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Women’s rights progress is challenged globally

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A civil rights march on Washington, D.C. / [WKL]." Original black and white negative by Warren K. Leffler. Taken August 28th, 1963, Washington D.C, United States (@libraryofcongress). Colorized by Jordan J. Lloyd. Library of Congress Prints and Photographs Division Washington, D.C. 20540 USA
Despite being marching since the 60s, there is a $360 billion annual deficit in spending on gender-equality measures | Photo: Warren K. Leffler

Instead of widespread celebrations, International Women’s Day 2024 sparked heightened global alerts with the “rollback in rights” that challenged women’s rights. The UN Women underscored that a key challenge to achieving gender equality by 2030 is “a staggering $360 billion annual deficit in spending on gender-equality measures.”

“We must do more to invest in women’s rights organizations. These organizations must have flexible and predictable financing that matches the scale of need with the power of their movement and voice,” said Sima Bahous, UN Under-Secretary-General and UN Women Executive Director, at the opening of the 68th session of the Commission on the Status of Women in early March.

The heightened backlash against gender equality worldwide, including in the U.S., has resulted in what the U.N. Secretary-General Antonio Guterres called a “rollback in rights” for women and girls worldwide. Emphasizing how “globally, poverty has a female face” and patriarchy “is regaining ground,” he pressed: “We cannot accept a world in which grandmothers fear their granddaughters will enjoy fewer rights than they had. We must speak out, loud and clear: Not on our watch.”

“Women are still significantly underrepresented in negotiations and peace processes. Yet the research shows that when women and civil society are involved, a peace agreement is more likely to be reached and 64% less likely to fail.  In today’s conflict-ridden world, gender parity in all aspects of peace processes is an existential imperative,” says Cynthia Lazaroff, Founder of Women Transforming Our Nuclear Legacy & NuclearWakeUpCall.Earth.

Sanam Naraghi Anderlini, Founder and CEO of the International Civil Society Action Network (ICAN), points out the “age of extremism, characterized by the weaponization of Ethno-national and religious identities, hyper-masculinity, and subjugation and control of women.  The ban on abortion and the Taliban ban on girls’ education are indicative of this phenomenon.” Furthermore, living in “the age of impunity” she says, has resulted in unprecedented “levels of violence against women in many contexts, especially in fragile and conflict-affected contexts. The Israeli genocide against Gaza is a case in point.”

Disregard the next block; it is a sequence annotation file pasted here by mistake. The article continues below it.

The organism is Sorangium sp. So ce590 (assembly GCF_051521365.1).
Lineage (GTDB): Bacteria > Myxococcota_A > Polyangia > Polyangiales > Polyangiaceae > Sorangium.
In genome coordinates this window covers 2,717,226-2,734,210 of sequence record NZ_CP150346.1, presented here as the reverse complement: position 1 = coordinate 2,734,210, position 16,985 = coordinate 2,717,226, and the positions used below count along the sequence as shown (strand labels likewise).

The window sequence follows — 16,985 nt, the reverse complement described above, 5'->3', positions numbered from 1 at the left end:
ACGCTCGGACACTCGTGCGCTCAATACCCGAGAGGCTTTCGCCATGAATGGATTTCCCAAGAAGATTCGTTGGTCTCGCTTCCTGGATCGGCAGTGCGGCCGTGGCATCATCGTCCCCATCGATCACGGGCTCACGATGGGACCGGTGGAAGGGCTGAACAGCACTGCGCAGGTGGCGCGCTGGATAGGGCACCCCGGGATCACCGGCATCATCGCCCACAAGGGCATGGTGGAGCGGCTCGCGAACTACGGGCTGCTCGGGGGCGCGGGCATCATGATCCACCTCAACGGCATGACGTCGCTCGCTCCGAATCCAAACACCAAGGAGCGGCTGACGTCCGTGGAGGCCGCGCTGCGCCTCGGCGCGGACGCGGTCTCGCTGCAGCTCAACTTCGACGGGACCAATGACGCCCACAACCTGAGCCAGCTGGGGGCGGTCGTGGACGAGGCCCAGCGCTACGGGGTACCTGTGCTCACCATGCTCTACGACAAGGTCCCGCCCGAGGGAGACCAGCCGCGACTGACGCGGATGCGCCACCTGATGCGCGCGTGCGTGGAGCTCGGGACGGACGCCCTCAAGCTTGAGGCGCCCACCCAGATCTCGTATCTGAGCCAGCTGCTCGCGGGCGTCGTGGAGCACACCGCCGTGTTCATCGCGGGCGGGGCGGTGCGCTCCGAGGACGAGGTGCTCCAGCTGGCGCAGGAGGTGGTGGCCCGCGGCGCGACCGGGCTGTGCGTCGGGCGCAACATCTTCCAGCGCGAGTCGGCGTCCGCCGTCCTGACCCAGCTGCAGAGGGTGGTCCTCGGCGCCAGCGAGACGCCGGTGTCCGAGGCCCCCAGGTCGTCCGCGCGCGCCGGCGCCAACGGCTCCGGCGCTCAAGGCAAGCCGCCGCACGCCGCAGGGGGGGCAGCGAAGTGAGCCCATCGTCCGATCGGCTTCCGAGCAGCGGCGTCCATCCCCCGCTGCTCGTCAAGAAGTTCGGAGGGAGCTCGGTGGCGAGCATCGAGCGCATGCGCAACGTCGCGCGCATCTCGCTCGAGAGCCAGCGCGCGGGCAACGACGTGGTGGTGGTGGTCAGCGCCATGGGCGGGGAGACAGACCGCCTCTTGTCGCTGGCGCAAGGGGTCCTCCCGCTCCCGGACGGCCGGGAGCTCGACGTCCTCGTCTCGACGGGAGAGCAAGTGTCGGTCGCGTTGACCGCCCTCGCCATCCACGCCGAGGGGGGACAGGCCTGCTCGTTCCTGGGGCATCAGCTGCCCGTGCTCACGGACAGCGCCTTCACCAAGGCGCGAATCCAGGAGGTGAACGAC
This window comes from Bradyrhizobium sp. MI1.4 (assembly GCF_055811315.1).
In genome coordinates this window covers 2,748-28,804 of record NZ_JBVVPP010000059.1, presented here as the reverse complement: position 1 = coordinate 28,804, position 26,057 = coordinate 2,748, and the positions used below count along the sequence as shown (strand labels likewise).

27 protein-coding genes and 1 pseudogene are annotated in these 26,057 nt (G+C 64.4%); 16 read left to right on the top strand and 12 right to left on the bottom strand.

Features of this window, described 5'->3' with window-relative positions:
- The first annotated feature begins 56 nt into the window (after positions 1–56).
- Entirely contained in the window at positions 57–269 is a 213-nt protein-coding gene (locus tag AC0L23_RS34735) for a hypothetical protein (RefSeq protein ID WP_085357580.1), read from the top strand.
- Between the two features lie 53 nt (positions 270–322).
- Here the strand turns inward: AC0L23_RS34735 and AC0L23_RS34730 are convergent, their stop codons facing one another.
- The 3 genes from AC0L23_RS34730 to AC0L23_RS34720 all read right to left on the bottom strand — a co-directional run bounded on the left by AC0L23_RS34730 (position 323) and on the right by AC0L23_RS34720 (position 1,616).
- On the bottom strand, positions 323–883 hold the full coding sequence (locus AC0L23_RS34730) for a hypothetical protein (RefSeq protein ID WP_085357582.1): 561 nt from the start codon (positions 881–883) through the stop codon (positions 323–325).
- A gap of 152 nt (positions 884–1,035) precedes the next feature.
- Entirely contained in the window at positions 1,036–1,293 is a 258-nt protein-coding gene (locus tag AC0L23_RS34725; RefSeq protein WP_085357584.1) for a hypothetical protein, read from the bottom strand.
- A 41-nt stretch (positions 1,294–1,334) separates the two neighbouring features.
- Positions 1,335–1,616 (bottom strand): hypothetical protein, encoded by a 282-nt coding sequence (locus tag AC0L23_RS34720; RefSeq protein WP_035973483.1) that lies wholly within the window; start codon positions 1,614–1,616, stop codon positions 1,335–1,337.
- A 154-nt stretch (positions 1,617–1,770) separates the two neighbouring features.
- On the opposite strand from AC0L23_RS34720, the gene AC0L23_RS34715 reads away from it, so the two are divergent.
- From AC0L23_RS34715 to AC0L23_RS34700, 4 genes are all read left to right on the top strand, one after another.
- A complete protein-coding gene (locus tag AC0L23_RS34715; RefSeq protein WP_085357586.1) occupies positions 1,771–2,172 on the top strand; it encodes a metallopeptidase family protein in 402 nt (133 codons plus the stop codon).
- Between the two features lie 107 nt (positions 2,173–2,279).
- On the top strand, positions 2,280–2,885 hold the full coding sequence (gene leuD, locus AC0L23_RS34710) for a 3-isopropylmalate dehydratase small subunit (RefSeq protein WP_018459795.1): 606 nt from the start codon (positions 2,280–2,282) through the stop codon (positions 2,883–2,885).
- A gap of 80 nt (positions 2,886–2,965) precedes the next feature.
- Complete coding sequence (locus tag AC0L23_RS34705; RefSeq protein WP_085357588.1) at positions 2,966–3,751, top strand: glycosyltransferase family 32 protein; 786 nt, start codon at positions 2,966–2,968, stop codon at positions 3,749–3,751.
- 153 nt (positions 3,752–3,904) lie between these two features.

“Finally, we are also living and witnessing the age of women’s power and leadership – not in the stereotypical political realm but in communities across countries globally. We see this in our work at ICAN and the WASL network we spearhead–they are challenging extremisms, working on community security, mitigating violence, and building peace in the world’s toughest spots. 

It’s not easy to challenge the powerful, but a clear sign of impact is when the powerful react. So, we are witnessing the power of the backlash against them. But we must persist and not allow the backlash to dominate.”

Extreme Poverty And Climate Change Affect Mostly Women

Consider these facts published by the U.N.

  • 1 in 10 women worldwide lives in extreme poverty and on less than $2.15 a day.
  • Women earn only 51 cents for every dollar that men earn.
  • With over 614 million women & girls living in conflict zones—they are 8 times more prone to extreme poverty.
  • Over two-thirds of those killed and injured in Israel’s military operations in Gaza are reportedly women and children.
“We see more and more men stand together with women for a more fair, open, and humane world,” says journalist Nadezda Azhgikhina

“Women’s struggle for their rights has already changed the world and global environment in politics, economy, peacebuilding, and culture. More and more women focus on broad issues and suggest new ways of solving very critical problems. Today it is clear that women work not only for women but for everybody. At the same time, we see more and more men stand together with women for a more fair, open, and humane world,” says Nadezda Azhgikhina, Russian journalist, writer, and board member of Women’s World and New Amazones groups.  “But many basic points we believed established forever, are challenged. Fundamentalism, nationalism, and populism all attack and undermine human rights and universal standards–but first and foremost they attempt to attack, divide, and try to deceive and use women. It is a global trend.”